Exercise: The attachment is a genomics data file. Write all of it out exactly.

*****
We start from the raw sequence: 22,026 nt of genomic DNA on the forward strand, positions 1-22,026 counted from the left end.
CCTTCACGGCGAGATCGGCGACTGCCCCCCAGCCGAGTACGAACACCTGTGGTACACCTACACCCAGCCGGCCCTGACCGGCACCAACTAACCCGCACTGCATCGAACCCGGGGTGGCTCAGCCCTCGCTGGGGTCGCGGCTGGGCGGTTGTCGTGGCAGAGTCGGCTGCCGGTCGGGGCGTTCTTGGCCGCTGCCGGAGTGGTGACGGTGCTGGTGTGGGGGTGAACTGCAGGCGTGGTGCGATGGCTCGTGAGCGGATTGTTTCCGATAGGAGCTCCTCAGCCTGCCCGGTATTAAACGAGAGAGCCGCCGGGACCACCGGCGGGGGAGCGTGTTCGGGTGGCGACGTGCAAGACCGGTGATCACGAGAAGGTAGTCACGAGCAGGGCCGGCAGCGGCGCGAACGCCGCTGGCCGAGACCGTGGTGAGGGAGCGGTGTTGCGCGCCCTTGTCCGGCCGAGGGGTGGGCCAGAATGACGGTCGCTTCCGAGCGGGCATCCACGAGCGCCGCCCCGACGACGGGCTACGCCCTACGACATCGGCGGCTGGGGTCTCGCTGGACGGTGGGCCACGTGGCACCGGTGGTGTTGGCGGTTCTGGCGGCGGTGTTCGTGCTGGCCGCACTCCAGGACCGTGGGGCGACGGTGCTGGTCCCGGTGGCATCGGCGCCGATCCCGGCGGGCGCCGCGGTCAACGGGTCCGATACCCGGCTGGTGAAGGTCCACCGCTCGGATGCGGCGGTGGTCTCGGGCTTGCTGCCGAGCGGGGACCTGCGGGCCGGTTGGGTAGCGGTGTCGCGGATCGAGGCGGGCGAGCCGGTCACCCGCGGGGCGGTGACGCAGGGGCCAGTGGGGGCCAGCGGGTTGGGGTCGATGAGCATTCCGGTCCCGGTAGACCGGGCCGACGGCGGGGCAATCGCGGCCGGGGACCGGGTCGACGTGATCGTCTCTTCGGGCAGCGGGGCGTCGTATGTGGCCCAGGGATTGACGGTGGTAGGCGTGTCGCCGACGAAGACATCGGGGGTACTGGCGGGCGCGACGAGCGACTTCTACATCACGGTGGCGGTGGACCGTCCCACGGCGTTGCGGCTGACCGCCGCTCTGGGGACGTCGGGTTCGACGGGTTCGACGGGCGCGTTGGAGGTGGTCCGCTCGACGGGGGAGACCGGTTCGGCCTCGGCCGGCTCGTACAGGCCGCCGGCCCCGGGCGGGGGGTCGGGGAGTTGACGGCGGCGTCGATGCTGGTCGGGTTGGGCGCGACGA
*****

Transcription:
We start from the raw sequence: 22,026 nt of genomic DNA on the forward strand, positions 1-22,026 counted from the left end.
CCTTCACGGCGAGATCGGCGACTGCCCCCCAGCCGAGTACGAACACCTGTGGTACACCTACACCCAGCCGGCCCTGACCGGCACCAACTAACCCGCACTGCATCGAACCCGGGGTGGCTCAGCCCTCGCTGGGGTCGCGGCTGGGCGGTTGTCGTGGCAGAGTCGGCTGCCGGTCGGGGCGTTCTTGGCCGCTGCCGGAGTGGTGACGGTGCTGGTGTGGGGGTGAACTGCAGGCGTGGTGCGATGGCTCGTGAGCGGATTGTTTCCGATAGGAGCTCCTCAGCCTGCCCGGTATTAAACGAGAGAGCCGCCGGGACCACCGGCGGGGGAGCGTGTTCGGGTGGCGACGTGCAAGACCGGTGATCACGAGAAGGTAGTCACGAGCAGGGCCGGCAGCGGCGCGAACGCCGCTGGCCGAGACCGTGGTGAGGGAGCGGTGTTGCGCGCCCTTGTCCGGCCGAGGGGTGGGCCAGAATGACGGTCGCTTCCGAGCGGGCATCCACGAGCGCCGCCCCGACGACGGGCTACGCCCTACGACATCGGCGGCTGGGGTCTCGCTGGACGGTGGGCCACGTGGCACCGGTGGTGTTGGCGGTTCTGGCGGCGGTGTTCGTGCTGGCCGCACTCCAGGACCGTGGGGCGACGGTGCTGGTCCCGGTGGCATCGGCGCCGATCCCGGCGGGCGCCGCGGTCAACGGGTCCGATACCCGGCTGGTGAAGGTCCACCGCTCGGATGCGGCGGTGGTCTCGGGCTTGCTGCCGAGCGGGGACCTGCGGGCCGGTTGGGTAGCGGTGTCGCGGATCGAGGCGGGCGAGCCGGTCACCCGCGGGGCGGTGACGCAGGGGCCAGTGGGGGCCAGCGGGTTGGGGTCGATGAGCATTCCGGTCCCGGTAGACCGGGCCGACGGCGGGGCAATCGCGGCCGGGGACCGGGTCGACGTGATCGTCTCTTCGGGCAGCGGGGCGTCGTATGTGGCCCAGGGATTGACGGTGGTAGGCGTGTCGCCGACGAAGACATCGGGGGTACTGGCGGGCGCGACGAGCGACTTCTACATCACGGTGGCGGTGGACCGTCCCACGGCGTTGCGGCTGACCGCCGCTCTGGGGACGTCGGGTTCGACGGGTTCGACGGGCGCGTTGGAGGTGGTCCGCTCGACGGGGGAGACCGGTTCGGCCTCGGCCGGCTCGTACAGGCCGCCGGCCCCGGGCGGGGGGTCGGGGAGTTGACGGCGGCGTCGATGCTGGTCGGGTTGGGCGCGACGA